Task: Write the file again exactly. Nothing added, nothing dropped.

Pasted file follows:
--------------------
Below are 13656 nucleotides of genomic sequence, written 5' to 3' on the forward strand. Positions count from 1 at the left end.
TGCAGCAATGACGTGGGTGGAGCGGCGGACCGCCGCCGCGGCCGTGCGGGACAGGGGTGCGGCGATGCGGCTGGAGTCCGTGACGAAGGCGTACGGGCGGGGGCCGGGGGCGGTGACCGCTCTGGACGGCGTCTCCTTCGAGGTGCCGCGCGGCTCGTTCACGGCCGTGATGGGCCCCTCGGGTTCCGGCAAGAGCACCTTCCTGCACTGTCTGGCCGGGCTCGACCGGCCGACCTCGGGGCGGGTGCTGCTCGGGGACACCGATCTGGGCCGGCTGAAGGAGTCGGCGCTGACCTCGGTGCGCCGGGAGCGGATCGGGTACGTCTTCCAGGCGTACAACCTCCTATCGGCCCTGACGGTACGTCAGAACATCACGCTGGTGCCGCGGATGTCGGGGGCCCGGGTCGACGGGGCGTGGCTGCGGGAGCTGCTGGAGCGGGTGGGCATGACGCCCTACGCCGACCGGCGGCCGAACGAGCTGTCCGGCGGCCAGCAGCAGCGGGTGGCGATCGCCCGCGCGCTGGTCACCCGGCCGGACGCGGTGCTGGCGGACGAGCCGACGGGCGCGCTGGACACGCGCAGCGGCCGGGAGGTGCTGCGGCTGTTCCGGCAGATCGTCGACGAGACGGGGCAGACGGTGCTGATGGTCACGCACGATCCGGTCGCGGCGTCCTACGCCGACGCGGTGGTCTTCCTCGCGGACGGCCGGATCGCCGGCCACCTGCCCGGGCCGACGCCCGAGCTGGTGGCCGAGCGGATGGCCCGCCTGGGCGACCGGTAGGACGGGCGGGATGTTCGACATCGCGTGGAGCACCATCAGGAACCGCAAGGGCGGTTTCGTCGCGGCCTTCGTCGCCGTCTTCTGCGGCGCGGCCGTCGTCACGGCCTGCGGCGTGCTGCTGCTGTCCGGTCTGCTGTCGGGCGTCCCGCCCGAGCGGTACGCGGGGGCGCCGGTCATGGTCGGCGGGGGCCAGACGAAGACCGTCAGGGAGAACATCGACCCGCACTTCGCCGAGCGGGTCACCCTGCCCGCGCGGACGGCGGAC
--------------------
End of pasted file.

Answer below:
Below are 13656 nucleotides of genomic sequence, written 5' to 3' on the forward strand. Positions count from 1 at the left end.
TGCAGCAATGACGTGGGTGGAGCGGCGGACCGCCGCCGCGGCCGTGCGGGACAGGGGTGCGGCGATGCGGCTGGAGTCCGTGACGAAGGCGTACGGGCGGGGGCCGGGGGCGGTGACCGCTCTGGACGGCGTCTCCTTCGAGGTGCCGCGCGGCTCGTTCACGGCCGTGATGGGCCCCTCGGGTTCCGGCAAGAGCACCTTCCTGCACTGTCTGGCCGGGCTCGACCGGCCGACCTCGGGGCGGGTGCTGCTCGGGGACACCGATCTGGGCCGGCTGAAGGAGTCGGCGCTGACCTCGGTGCGCCGGGAGCGGATCGGGTACGTCTTCCAGGCGTACAACCTCCTATCGGCCCTGACGGTACGTCAGAACATCACGCTGGTGCCGCGGATGTCGGGGGCCCGGGTCGACGGGGCGTGGCTGCGGGAGCTGCTGGAGCGGGTGGGCATGACGCCCTACGCCGACCGGCGGCCGAACGAGCTGTCCGGCGGCCAGCAGCAGCGGGTGGCGATCGCCCGCGCGCTGGTCACCCGGCCGGACGCGGTGCTGGCGGACGAGCCGACGGGCGCGCTGGACACGCGCAGCGGCCGGGAGGTGCTGCGGCTGTTCCGGCAGATCGTCGACGAGACGGGGCAGACGGTGCTGATGGTCACGCACGATCCGGTCGCGGCGTCCTACGCCGACGCGGTGGTCTTCCTCGCGGACGGCCGGATCGCCGGCCACCTGCCCGGGCCGACGCCCGAGCTGGTGGCCGAGCGGATGGCCCGCCTGGGCGACCGGTAGGACGGGCGGGATGTTCGACATCGCGTGGAGCACCATCAGGAACCGCAAGGGCGGTTTCGTCGCGGCCTTCGTCGCCGTCTTCTGCGGCGCGGCCGTCGTCACGGCCTGCGGCGTGCTGCTGCTGTCCGGTCTGCTGTCGGGCGTCCCGCCCGAGCGGTACGCGGGGGCGCCGGTCATGGTCGGCGGGGGCCAGACGAAGACCGTCAGGGAGAACATCGACCCGCACTTCGCCGAGCGGGTCACCCTGCCCGCGCGGACGGCGGAC